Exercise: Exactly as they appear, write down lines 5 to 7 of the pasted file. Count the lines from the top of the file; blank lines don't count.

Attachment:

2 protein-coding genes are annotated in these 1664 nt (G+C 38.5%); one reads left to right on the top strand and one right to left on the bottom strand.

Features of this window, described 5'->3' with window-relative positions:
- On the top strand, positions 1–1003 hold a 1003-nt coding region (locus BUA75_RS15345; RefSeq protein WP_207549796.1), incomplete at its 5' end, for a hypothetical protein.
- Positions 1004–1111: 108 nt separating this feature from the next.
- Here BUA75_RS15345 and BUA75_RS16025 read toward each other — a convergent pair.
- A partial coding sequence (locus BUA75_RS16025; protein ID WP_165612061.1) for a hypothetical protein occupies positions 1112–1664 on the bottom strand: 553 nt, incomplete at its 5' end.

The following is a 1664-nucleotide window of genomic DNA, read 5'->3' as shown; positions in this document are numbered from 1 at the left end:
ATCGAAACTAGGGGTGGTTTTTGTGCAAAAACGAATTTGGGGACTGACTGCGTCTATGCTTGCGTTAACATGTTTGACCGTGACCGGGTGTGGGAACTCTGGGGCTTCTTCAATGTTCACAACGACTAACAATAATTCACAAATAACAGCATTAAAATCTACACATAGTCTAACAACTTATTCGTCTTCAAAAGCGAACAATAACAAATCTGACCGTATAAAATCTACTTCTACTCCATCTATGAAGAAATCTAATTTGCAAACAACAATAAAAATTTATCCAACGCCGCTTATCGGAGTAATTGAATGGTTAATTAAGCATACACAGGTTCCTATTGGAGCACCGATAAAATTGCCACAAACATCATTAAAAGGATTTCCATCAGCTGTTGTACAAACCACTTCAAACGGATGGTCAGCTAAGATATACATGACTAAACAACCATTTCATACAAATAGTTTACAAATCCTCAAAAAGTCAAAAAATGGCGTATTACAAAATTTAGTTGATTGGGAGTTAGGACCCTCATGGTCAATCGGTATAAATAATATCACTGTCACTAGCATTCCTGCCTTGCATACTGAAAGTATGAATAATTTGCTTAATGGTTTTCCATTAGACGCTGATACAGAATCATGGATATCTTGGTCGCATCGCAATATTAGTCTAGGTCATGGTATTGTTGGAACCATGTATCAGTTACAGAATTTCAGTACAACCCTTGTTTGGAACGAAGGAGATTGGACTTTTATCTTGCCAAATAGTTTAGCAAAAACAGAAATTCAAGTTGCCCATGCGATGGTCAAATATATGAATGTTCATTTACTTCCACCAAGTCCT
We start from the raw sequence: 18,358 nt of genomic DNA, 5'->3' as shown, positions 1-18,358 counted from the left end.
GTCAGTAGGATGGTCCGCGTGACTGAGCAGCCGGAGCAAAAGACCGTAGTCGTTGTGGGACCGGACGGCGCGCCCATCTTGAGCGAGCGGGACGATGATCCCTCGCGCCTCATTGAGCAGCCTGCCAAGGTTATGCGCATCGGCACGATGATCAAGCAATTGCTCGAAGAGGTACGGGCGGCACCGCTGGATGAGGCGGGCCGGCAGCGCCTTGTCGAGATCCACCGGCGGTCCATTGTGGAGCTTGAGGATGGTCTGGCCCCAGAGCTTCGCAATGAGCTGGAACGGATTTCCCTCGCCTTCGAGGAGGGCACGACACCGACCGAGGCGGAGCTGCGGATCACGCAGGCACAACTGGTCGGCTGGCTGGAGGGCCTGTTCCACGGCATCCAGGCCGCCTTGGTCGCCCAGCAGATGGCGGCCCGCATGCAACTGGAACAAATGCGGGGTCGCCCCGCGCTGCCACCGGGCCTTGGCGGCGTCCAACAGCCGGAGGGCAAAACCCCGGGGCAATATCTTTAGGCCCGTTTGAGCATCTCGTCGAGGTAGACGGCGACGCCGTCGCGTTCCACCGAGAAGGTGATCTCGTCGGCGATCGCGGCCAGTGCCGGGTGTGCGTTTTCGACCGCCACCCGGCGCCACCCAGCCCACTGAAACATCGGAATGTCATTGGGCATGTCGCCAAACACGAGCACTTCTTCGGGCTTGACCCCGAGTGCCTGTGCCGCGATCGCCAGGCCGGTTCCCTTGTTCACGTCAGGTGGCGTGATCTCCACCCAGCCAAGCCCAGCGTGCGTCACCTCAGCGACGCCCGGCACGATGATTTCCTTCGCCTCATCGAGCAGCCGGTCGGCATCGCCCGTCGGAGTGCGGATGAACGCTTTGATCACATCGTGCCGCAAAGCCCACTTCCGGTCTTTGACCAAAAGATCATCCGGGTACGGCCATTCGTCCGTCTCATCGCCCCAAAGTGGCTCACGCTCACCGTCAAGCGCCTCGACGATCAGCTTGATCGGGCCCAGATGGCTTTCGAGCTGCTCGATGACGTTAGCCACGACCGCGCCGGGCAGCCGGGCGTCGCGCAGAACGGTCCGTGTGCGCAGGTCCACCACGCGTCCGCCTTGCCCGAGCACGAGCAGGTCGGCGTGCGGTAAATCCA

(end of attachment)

- Here BUA75_RS15345 and BUA75_RS16025 read toward each other — a convergent pair.
- A partial coding sequence (locus BUA75_RS16025; protein ID WP_165612061.1) for a hypothetical protein occupies positions 1112–1664 on the bottom strand: 553 nt, incomplete at its 5' end.

The following is a 1664-nucleotide window of genomic DNA, read 5'->3' as shown; positions in this document are numbered from 1 at the left end: